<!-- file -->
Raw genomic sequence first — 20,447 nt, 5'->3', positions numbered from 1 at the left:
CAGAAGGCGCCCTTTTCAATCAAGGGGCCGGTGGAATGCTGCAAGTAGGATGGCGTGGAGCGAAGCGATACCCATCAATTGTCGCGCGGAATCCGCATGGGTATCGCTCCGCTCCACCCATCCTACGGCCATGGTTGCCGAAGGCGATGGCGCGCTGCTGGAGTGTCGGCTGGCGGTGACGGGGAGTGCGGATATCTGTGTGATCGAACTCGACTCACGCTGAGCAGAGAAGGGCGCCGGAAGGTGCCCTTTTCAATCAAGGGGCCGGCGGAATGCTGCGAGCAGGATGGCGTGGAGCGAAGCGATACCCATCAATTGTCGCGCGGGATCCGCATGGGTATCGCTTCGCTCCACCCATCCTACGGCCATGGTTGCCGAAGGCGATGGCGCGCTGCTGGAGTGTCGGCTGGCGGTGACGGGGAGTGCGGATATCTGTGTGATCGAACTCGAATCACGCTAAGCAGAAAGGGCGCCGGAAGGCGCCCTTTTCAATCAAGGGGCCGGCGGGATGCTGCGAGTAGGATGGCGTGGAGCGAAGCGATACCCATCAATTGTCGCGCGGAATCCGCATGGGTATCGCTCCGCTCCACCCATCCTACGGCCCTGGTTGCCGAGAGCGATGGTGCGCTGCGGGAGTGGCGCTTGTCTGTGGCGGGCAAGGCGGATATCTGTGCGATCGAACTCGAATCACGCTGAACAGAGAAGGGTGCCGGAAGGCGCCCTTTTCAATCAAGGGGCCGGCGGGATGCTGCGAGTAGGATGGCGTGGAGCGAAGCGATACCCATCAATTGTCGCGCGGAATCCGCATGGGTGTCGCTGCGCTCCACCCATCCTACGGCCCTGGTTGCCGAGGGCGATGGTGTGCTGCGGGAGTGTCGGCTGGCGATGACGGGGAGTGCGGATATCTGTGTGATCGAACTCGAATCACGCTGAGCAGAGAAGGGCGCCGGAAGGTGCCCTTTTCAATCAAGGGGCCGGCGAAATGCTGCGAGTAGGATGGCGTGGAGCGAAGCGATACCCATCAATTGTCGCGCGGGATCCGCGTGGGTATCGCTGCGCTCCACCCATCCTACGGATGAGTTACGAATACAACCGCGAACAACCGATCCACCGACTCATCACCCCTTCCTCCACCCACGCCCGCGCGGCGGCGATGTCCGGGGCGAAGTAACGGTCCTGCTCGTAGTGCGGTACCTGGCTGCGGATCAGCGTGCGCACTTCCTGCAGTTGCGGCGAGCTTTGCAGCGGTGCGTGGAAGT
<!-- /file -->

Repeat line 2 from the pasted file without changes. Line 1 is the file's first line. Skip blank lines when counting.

CAGAAGGCGCCCTTTTCAATCAAGGGGCCGGTGGAATGCTGCAAGTAGGATGGCGTGGAGCGAAGCGATACCCATCAATTGTCGCGCGGAATCCGCATGGGTATCGCTCCGCTCCACCCATCCTACGGCCATGGTTGCCGAAGGCGATGGCGCGCTGCTGGAGTGTCGGCTGGCGGTGACGGGGAGTGCGGATATCTGTGTGATCGAACTCGACTCACGCTGAGCAGAGAAGGGCGCCGGAAGGTGCCCTTTTCAATCAAGGGGCCGGCGGAATGCTGCGAGCAGGATGGCGTGGAGCGAAGCGATACCCATCAATTGTCGCGCGGGATCCGCATGGGTATCGCTTCGCTCCACCCATCCTACGGCCATGGTTGCCGAAGGCGATGGCGCGCTGCTGGAGTGTCGGCTGGCGGTGACGGGGAGTGCGGATATCTGTGTGATCGAACTCGAATCACGCTAAGCAGAAAGGGCGCCGGAAGGCGCCCTTTTCAATCAAGGGGCCGGCGGGATGCTGCGAGTAGGATGGCGTGGAGCGAAGCGATACCCATCAATTGTCGCGCGGAATCCGCATGGGTATCGCTCCGCTCCACCCATCCTACGGCCCTGGTTGCCGAGAGCGATGGTGCGCTGCGGGAGTGGCGCTTGTCTGTGGCGGGCAAGGCGGATATCTGTGCGATCGAACTCGAATCACGCTGAACAGAGAAGGGTGCCGGAAGGCGCCCTTTTCAATCAAGGGGCCGGCGGGATGCTGCGAGTAGGATGGCGTGGAGCGAAGCGATACCCATCAATTGTCGCGCGGAATCCGCATGGGTGTCGCTGCGCTCCACCCATCCTACGGCCCTGGTTGCCGAGGGCGATGGTGTGCTGCGGGAGTGTCGGCTGGCGATGACGGGGAGTGCGGATATCTGTGTGATCGAACTCGAATCACGCTGAGCAGAGAAGGGCGCCGGAAGGTGCCCTTTTCAATCAAGGGGCCGGCGAAATGCTGCGAGTAGGATGGCGTGGAGCGAAGCGATACCCATCAATTGTCGCGCGGGATCCGCGTGGGTATCGCTGCGCTCCACCCATCCTACGGATGAGTTACGAATACAACCGCGAACAACCGATCCACCGACTCATCACCCCTTCCTCCACCCACGCCCGCGCGGCGGCGATGTCCGGGGCGAAGTAACGGTCCTGCTCGTAGTGCGGTACCTGGCTGCGGATCAGCGTGCGCACTTCCTGCAGTTGCGGCGAGCTTTGCAGCGGTGCGTGGAAGT